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Banning Exports Could Hinder Investments: Jack Gerard API

April 19, 2012

Banning Exports Could Hinder Investments

By Jack Gerard

President and CEO, American Petroleum Institute

Earlier this year, Energy Secretary Steven Chu said that exporting American natural gas will boost the U.S. economy because “exporting natural gas means wealth comes into the United States.” The secretary’s is a welcome voice of reason at a time when we are hearing increasing calls from policy makers to outlaw all exports of U.S. oil, petroleum products and natural gas.

We understand the frustration among lawmakers and others who feel they must do something – anything – to ease their constituents’ pain at the pump. However, gasoline prices are determined by the price of crude oil, and that price is set in the world market. Banning exports would do little to help U.S. consumers, in the short run. And, in the long run, it could do the opposite by discouraging investment in new exploration and production, potentially leading to fewer domestic supplies.

American producers export their products– whether it’s wheat, corn, steel, ethanol or diesel and natural gas – because the supply for those products in this country outstrips the demand and they find more demand for their products elsewhere. It is the basis for world trade, without which the United States and every other country would be just like North Korea – isolated and impoverished.

One fact that is overlooked is that most of the refined products we export are diesel, waxes, oils, coke, asphalt and other products that are relatively in low demand in this country. Looking specifically at gasoline and gasoline blendstocks (components used to produce finished gasoline), we have to make one thing clear: the United States remains a net importer of gasoline. Yes, we do export some gasoline, mainly to Mexico, Brazil and other rapidly expanding Latin American economies. But overall, even as U.S. refiners produced record amounts of gasoline last year, we import more than we export.

So, the question then is, why export at all?

It’s simply a matter of economics.

A slower economy has meant that U.S. businesses and consumers have been using less gasoline. In addition, Americans are driving less and they’re driving more fuel-efficient cars – and there has also been an increase in the use of biofuels, which has reduced demand for gasoline.

However, most of the nation’s refinery capacity is located along the Gulf coast, which means that there’s more than enough gasoline to meet that region’s demand, but the same is not necessarily the same in the Northeast. So the issue is how best to economically transport gasoline into the Northeast. Current pipeline capacity is not sufficient to handle enough additional gasoline, so new pipelines would have to be built, or the fuel would have to be shipped via tanker. Either way, consumers could end up paying more. In fact, historically, it has often been cheaper for the consumer to import gasoline from Europe into Northeast markets, and that is exactly what is happening.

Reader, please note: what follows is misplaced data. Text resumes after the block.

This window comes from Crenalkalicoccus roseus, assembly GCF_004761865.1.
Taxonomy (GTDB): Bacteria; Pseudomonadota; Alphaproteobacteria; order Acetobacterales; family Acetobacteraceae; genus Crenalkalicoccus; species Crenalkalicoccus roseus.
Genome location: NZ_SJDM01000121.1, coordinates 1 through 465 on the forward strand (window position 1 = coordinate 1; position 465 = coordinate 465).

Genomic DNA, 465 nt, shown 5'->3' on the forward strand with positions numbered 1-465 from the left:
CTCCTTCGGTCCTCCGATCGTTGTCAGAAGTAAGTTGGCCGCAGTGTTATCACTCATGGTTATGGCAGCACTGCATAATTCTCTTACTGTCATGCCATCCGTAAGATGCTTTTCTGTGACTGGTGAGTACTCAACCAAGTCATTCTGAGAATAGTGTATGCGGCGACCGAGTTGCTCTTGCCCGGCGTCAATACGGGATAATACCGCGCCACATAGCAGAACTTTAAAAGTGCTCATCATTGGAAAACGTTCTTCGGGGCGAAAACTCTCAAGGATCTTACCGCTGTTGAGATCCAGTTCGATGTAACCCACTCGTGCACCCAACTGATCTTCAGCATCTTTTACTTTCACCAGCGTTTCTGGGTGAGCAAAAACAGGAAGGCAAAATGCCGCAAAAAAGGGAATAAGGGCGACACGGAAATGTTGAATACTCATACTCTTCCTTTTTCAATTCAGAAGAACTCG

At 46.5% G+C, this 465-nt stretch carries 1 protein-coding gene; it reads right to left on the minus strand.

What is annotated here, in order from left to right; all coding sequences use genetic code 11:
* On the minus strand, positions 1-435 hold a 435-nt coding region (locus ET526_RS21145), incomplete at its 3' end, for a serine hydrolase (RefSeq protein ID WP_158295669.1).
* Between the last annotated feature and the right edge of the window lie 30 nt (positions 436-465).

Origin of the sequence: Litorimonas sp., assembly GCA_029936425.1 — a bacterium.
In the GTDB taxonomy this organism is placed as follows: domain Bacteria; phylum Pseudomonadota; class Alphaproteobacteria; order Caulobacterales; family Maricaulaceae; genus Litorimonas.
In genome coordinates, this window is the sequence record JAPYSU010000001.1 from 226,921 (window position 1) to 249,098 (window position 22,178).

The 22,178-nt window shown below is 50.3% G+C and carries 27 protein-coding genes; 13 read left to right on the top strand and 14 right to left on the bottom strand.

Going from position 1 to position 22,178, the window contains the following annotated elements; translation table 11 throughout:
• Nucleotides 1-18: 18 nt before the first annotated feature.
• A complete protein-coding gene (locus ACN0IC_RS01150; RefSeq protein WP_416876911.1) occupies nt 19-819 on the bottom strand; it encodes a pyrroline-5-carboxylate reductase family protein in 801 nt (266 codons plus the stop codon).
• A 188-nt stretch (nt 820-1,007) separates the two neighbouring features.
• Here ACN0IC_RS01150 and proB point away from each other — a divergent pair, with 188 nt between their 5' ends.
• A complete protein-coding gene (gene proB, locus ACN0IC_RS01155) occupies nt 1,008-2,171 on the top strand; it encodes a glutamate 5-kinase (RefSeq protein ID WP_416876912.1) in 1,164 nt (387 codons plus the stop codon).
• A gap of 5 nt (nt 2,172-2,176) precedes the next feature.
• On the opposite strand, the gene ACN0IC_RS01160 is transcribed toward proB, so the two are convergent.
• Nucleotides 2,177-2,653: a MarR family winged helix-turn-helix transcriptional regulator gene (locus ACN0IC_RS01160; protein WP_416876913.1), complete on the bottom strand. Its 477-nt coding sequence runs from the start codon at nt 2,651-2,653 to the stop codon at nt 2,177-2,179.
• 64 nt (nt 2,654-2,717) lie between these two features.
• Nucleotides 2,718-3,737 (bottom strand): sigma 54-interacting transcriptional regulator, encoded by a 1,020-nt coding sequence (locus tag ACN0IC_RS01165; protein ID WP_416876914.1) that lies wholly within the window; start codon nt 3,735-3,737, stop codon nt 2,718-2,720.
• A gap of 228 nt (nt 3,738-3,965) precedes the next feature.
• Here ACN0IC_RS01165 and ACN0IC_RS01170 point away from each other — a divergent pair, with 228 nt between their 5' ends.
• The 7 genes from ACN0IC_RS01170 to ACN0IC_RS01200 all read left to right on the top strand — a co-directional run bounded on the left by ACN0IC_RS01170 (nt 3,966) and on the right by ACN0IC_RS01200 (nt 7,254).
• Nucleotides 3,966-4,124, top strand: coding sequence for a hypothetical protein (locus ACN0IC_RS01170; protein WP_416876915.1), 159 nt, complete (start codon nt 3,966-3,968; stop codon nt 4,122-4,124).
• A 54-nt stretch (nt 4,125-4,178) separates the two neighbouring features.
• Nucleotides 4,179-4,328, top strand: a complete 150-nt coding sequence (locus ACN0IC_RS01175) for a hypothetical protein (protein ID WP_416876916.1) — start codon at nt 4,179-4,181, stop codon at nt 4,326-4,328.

But what about that extra gasoline that Gulf coast refiners have? Well, often the most economical solution is to ship it to markets in Latin America. It’s a win-win-win situation for all: Northeastern consumers may get less-expensive fuel, Gulf coast refiners are able to sell all the gasoline they produce – and consumers in these other countries purchase U.S.-made gasoline, providing income back to U.S. refineries and improving the nation’s trade balance.

One other point that must be made is that most U.S. refineries are going through a period of relatively low earnings. So low, in fact, that U.S. government figures show that, as a group, refiners actually lost money in November and December of last year. Forbidding refiners from exporting their products could do real harm to their ability to remain in business and could put in jeopardy thousands of jobs.

And we can’t ignore what discouraging investments would do to future domestic supplies. It would reverse the recent trend towards energy self-sufficiency and jeopardize our energy security by once again putting us at the mercy of producers in unstable regions of the world.

As our economy struggles to reach full recovery, and as we move further along the path to greater energy security, America must look beyond political expediency. The last thing we need is isolationist policies that would harm consumers, hurt producers and cost us jobs and tax revenue.

 

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